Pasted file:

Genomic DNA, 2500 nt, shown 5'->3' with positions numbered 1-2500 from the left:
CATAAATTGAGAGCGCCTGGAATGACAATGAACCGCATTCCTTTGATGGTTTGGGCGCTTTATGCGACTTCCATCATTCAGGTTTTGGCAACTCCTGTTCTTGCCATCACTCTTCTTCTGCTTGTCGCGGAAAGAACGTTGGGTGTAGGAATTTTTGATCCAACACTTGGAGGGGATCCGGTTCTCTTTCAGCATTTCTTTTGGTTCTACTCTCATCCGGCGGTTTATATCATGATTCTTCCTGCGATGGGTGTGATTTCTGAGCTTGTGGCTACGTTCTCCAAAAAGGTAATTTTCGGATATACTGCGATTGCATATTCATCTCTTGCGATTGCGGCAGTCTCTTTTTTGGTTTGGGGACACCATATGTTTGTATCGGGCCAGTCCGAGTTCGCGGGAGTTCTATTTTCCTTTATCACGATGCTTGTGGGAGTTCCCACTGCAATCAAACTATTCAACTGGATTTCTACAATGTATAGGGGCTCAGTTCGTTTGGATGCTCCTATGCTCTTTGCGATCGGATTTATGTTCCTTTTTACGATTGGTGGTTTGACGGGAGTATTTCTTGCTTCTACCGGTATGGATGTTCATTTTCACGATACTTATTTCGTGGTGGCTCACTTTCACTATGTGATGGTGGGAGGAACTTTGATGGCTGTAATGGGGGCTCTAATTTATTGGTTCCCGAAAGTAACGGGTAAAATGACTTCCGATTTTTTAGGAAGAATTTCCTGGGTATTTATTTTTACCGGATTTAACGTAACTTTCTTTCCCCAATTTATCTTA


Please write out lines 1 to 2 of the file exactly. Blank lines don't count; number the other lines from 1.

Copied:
Genomic DNA, 2500 nt, shown 5'->3' with positions numbered 1-2500 from the left:
CATAAATTGAGAGCGCCTGGAATGACAATGAACCGCATTCCTTTGATGGTTTGGGCGCTTTATGCGACTTCCATCATTCAGGTTTTGGCAACTCCTGTTCTTGCCATCACTCTTCTTCTGCTTGTCGCGGAAAGAACGTTGGGTGTAGGAATTTTTGATCCAACACTTGGAGGGGATCCGGTTCTCTTTCAGCATTTCTTTTGGTTCTACTCTCATCCGGCGGTTTATATCATGATTCTTCCTGCGATGGGTGTGATTTCTGAGCTTGTGGCTACGTTCTCCAAAAAGGTAATTTTCGGATATACTGCGATTGCATATTCATCTCTTGCGATTGCGGCAGTCTCTTTTTTGGTTTGGGGACACCATATGTTTGTATCGGGCCAGTCCGAGTTCGCGGGAGTTCTATTTTCCTTTATCACGATGCTTGTGGGAGTTCCCACTGCAATCAAACTATTCAACTGGATTTCTACAATGTATAGGGGCTCAGTTCGTTTGGATGCTCCTATGCTCTTTGCGATCGGATTTATGTTCCTTTTTACGATTGGTGGTTTGACGGGAGTATTTCTTGCTTCTACCGGTATGGATGTTCATTTTCACGATACTTATTTCGTGGTGGCTCACTTTCACTATGTGATGGTGGGAGGAACTTTGATGGCTGTAATGGGGGCTCTAATTTATTGGTTCCCGAAAGTAACGGGTAAAATGACTTCCGATTTTTTAGGAAGAATTTCCTGGGTATTTATTTTTACCGGATTTAACGTAACTTTCTTTCCCCAATTTATCTTA